Effect of the sample size in cross-validation
Effect of the sample size in cross-validation#
In the previous notebook, we presented the general cross-validation framework and how to assess if a predictive model is underfitting, overfitting, or generalizing. Besides these aspects, it is also important to understand how the different errors are influenced by the number of samples available.
In this notebook, we will show this aspect by looking a the variability of the different errors.
Let’s first load the data and create the same model as in the previous notebook.
from sklearn.datasets import fetch_california_housing housing = fetch_california_housing(as_frame=True) data, target = housing.data, housing.target target *= 100 # rescale the target in k$
If you want a deeper overview regarding this dataset, you can refer to the Appendix - Datasets description section at the end of this MOOC.
from sklearn.tree import DecisionTreeRegressor regressor = DecisionTreeRegressor()
To understand the impact of the number of samples available for training on the generalization performance of a predictive model, it is possible to synthetically reduce the number of samples used to train the predictive model and check the training and testing errors.
Therefore, we can vary the number of samples in the training set and repeat the experiment. The training and testing scores can be plotted similarly to the validation curve, but instead of varying a hyperparameter, we vary the number of training samples. This curve is called the learning curve.
It gives information regarding the benefit of adding new training samples to improve a model’s generalization performance.
Let’s compute the learning curve for a decision tree and vary the proportion of the training set from 10% to 100%.
import numpy as np train_sizes = np.linspace(0.1, 1.0, num=5, endpoint=True) train_sizes
array([0.1 , 0.325, 0.55 , 0.775, 1. ])
We will use a
ShuffleSplit cross-validation to assess our predictive model.
from sklearn.model_selection import ShuffleSplit cv = ShuffleSplit(n_splits=30, test_size=0.2)
Now, we are all set to carry out the experiment.
from sklearn.model_selection import learning_curve results = learning_curve( regressor, data, target, train_sizes=train_sizes, cv=cv, scoring="neg_mean_absolute_error", n_jobs=2) train_size, train_scores, test_scores = results[:3] # Convert the scores into errors train_errors, test_errors = -train_scores, -test_scores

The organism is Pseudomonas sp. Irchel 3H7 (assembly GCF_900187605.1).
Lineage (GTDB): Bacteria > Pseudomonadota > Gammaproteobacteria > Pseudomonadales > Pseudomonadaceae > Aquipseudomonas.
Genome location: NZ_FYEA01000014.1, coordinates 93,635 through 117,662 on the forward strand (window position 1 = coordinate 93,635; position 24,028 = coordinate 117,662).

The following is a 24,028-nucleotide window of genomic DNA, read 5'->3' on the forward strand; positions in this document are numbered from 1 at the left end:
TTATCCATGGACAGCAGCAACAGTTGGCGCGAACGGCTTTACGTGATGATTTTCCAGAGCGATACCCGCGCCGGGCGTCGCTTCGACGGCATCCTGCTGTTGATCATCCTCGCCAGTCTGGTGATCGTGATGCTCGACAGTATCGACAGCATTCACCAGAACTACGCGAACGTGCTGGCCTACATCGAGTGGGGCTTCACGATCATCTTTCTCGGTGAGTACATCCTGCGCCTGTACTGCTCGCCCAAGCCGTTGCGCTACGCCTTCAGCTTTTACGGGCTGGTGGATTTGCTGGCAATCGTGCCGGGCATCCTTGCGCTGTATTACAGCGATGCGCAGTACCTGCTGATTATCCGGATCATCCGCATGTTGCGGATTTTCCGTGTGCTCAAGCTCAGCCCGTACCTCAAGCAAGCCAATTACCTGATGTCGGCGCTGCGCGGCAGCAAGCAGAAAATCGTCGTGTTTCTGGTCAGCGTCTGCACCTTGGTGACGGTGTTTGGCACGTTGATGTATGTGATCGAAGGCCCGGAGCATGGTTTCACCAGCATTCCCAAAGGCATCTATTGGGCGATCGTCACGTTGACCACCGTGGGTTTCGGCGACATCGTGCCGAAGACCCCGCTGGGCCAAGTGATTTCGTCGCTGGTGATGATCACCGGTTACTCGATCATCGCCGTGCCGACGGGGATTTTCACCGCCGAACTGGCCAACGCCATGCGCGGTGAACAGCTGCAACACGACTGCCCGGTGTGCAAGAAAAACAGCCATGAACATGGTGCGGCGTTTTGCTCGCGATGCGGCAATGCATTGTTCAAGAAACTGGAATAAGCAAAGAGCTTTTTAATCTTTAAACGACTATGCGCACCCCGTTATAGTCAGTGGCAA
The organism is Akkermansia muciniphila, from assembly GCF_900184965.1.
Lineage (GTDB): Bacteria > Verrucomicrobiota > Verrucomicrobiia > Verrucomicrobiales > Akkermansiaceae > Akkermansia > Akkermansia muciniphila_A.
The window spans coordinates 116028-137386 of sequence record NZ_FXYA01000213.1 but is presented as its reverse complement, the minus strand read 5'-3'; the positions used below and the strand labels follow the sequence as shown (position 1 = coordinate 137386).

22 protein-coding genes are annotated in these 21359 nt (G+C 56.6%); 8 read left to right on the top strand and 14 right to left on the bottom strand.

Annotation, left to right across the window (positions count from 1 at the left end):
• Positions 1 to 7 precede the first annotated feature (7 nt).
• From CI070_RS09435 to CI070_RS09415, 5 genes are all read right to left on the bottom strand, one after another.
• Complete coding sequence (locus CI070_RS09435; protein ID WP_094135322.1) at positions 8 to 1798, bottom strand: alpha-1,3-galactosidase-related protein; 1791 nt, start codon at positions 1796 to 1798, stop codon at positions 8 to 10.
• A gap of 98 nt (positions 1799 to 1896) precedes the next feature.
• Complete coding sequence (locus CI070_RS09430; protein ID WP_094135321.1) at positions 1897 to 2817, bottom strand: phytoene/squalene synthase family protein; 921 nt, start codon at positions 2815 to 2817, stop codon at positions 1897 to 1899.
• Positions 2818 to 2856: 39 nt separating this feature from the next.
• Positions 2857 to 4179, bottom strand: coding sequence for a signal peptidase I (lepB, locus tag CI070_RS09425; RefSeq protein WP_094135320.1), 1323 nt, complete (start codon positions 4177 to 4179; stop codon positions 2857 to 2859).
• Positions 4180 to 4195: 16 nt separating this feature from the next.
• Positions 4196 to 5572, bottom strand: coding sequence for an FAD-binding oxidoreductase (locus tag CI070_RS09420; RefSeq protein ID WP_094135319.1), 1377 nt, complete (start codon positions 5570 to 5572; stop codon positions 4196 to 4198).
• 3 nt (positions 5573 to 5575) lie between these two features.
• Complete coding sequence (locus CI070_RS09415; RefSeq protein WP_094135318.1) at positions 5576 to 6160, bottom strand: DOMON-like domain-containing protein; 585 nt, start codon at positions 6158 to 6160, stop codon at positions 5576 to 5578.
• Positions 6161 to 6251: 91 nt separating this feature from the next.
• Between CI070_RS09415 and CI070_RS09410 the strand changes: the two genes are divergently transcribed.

Now, we can plot the curve.
import matplotlib.pyplot as plt plt.errorbar(train_size, train_errors.mean(axis=1), yerr=train_errors.std(axis=1), label="Training error") plt.errorbar(train_size, test_errors.mean(axis=1), yerr=test_errors.std(axis=1), label="Testing error") plt.legend() plt.xscale("log") plt.xlabel("Number of samples in the training set") plt.ylabel("Mean absolute error (k$)") _ = plt.title("Learning curve for decision tree")
Looking at the training error alone, we see that we get an error of 0 k$. It means that the trained model (i.e. decision tree) is clearly overfitting the training data.
Looking at the testing error alone, we observe that the more samples are added into the training set, the lower the testing error becomes. Also, we are searching for the plateau of the testing error for which there is no benefit to adding samples anymore or assessing the potential gain of adding more samples into the training set.
If we achieve a plateau and adding new samples in the training set does not reduce the testing error, we might have reached the Bayes error rate using the available model. Using a more complex model might be the only possibility to reduce the testing error further.
In the notebook, we learnt:
the influence of the number of samples in a dataset, especially on the variability of the errors reported when running the cross-validation;
about the learning curve, which is a visual representation of the capacity of a model to improve by adding new samples.